Advisory Opinion TSB-A-20(66)S
November 24, 2020
Office of Counsel
The Department of Taxation and Finance received a Petition for Advisory Opinion from Redacted (“Petitioner”). Petitioner asks whether the temporary transfer of photographs for reproduction to its customer is taxable under any of its varying contractual agreements and whether its fee structure would change that answer.
We conclude, in general, that the sale of a photograph transferred to the customer via a tangible medium (paper, slide, negative, CD, etc.) is the sale of tangible personal property and is subject to sales tax under Tax Law § 1105(a) if delivered in New York, but royalty payments in return for temporary transfers of such photographs for purposes of reproduction are not taxable. Sales of photographic images delivered solely electronically are not subject to sales tax, whether transferred permanently or temporarily. Petitioner’s fee structures do not affect the taxability of its transactions. All expenses related to the sale of a tangible photograph are included in the taxable receipt and all expenses related to a nontaxable temporary transfer of a photograph for reproduction are nontaxable. A customer’s subsequent use of the transferred tangible photograph, or an archived digital copy of the photograph, may affect the taxability of the transaction.
Petitioner is a freelance commercial photographer based in New York City, operating as a sole proprietor. Petitioner is commissioned on a case-by-case basis by publications (newspapers, magazines, periodicals, books, catalogs, etc.) and commercial customers (design firms, architects, furniture, and housewares manufacturers, etc.) to create photographs for reproduction. Petitioner pays sales tax on its purchase of all taxable supplies, equipment, and services.
When engaged by a customer publication (“customer”), Petitioner captures the commissioned images at the specified location(s). Petitioner may take photographs in a traditional/analog manner (with film), or in a digital manner (digital image files). In the case of film, the film is processed by a photo lab to produce either positive transparencies or negatives. The customer then is provided with transparencies and/or photographic prints created from the negatives. In the case of digital capture, Petitioner electronically processes the RAW (an image file format) image files to a suitable format (Joint Photographic Experts Group [JPEG] or Tagged Image File Format [TIFF]) for reproduction and the customer is provided with a set of the digital files rendered on a CD or DVD. Alternatively, Petitioner may send the files to the customer electronically (email attachment, digital download, or file transfer protocol). As agreed to by the two parties, once the customer has reproduced the images provided by Petitioner, any physical media used to transfer the images (transparencies, prints, CD, DVD, etc.) are returned, unaltered, to Petitioner; electronic files are not returned. On rare occasion, a customer will retain these materials in violation of the terms of the contract.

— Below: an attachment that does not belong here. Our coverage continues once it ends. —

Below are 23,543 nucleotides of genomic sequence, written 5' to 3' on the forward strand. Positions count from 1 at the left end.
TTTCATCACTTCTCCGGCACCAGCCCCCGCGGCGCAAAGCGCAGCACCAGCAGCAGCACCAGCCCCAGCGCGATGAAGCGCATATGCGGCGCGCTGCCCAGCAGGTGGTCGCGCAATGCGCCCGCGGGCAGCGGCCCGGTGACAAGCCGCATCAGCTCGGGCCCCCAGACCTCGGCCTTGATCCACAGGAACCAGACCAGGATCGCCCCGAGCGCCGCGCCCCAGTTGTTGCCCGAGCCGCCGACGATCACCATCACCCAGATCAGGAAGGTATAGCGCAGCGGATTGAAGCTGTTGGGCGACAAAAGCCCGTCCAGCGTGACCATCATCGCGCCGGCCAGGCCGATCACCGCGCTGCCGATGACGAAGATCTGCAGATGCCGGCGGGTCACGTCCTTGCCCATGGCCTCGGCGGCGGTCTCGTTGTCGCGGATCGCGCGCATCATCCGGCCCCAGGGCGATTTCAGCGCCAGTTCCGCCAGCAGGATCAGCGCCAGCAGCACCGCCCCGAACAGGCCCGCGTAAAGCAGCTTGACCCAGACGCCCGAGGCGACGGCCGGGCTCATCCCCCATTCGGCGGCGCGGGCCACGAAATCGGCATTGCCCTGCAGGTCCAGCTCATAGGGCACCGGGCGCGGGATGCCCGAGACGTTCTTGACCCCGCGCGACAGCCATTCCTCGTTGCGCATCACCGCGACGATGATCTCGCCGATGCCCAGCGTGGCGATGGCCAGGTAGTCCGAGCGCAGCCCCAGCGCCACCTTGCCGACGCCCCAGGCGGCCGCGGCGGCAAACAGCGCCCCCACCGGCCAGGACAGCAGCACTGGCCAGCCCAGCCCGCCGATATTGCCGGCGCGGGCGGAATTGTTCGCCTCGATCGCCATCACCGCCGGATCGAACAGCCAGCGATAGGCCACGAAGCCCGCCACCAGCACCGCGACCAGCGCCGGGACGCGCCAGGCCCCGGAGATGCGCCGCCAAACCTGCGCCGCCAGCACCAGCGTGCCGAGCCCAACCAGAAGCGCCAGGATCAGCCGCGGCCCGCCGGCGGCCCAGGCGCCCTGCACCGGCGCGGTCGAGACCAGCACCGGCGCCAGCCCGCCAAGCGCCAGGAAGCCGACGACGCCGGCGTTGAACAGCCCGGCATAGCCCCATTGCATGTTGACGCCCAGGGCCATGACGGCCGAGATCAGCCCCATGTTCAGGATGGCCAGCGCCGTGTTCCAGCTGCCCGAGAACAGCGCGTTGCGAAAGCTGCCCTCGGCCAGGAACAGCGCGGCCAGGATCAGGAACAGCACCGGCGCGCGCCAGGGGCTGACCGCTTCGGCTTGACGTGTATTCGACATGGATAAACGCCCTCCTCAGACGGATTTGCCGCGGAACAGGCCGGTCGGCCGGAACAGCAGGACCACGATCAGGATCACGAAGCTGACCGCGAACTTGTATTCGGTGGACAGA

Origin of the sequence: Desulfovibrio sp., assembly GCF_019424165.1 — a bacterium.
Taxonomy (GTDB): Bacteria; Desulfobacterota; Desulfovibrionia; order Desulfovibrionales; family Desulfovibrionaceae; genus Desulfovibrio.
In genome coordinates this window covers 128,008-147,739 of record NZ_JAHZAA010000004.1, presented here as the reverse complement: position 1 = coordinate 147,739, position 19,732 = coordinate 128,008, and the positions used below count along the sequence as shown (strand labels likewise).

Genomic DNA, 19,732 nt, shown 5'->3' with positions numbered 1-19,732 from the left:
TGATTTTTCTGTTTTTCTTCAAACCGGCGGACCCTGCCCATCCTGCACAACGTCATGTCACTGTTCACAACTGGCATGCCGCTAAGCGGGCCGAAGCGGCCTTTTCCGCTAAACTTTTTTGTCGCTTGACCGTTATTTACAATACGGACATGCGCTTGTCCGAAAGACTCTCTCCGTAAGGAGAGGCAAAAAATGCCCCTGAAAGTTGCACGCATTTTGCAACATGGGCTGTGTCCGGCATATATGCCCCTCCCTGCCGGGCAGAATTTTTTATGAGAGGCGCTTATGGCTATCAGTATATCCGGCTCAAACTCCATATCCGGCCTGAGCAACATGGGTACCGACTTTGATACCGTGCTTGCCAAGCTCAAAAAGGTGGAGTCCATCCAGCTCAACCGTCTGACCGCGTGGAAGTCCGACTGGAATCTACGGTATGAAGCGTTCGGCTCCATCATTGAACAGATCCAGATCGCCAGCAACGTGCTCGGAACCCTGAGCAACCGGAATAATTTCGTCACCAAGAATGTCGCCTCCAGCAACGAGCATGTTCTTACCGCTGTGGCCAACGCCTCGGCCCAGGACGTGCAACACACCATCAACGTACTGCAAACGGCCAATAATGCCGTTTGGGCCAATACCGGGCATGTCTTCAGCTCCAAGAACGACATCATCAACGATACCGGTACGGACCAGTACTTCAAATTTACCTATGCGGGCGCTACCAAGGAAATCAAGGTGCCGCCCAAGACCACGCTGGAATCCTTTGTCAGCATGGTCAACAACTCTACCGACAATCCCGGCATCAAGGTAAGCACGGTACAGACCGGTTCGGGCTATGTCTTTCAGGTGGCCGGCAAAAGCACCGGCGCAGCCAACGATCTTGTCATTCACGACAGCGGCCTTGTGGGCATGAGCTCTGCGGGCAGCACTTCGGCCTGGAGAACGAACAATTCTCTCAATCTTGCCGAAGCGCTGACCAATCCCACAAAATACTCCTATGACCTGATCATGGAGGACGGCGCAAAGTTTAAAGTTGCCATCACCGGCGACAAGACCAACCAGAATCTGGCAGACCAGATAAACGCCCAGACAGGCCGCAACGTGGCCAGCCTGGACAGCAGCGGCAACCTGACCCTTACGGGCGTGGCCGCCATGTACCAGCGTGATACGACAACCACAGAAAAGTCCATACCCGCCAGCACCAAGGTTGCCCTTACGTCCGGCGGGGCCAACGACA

For each commission, Petitioner’s agreement with the customer sets forth the specific reproduction rights granted to the customer. The contract specifies that Petitioner will be paid a specified fee, plus expenses to complete the commission. The fee and expenses are delineated as separate line items in Petitioner’s invoice submitted to the customer. The invoice further states that "except as otherwise specifically provided herein, all photographs and rights therein, including copyright, remain the sole and exclusive property of Photographer." Furthermore, unless otherwise stated, the grant of rights is for one year from the invoice date and is limited, geographically, to North America only. On occasion, Petitioner will allow a corporate customer to grant reproduction rights to the customer’s subsidiary, which may be located outside of North America. The terms of the invoice also declare that "customer will not make or permit any alterations, additions, or subtractions in respect of the photographs."
Petitioner maintains an archive of images he has created, both from prior commissions and from self-generated, non-commissioned work. From time to time, a customer will contact Petitioner to request permission to reproduce an image or images from Petitioner’s archive for a specific purpose, such as reproduction in a periodical. Petitioner will supply the customer with an original positive transparency, photographic print, or digital image file on a CD or DVD for the purpose of making the necessary reproduction.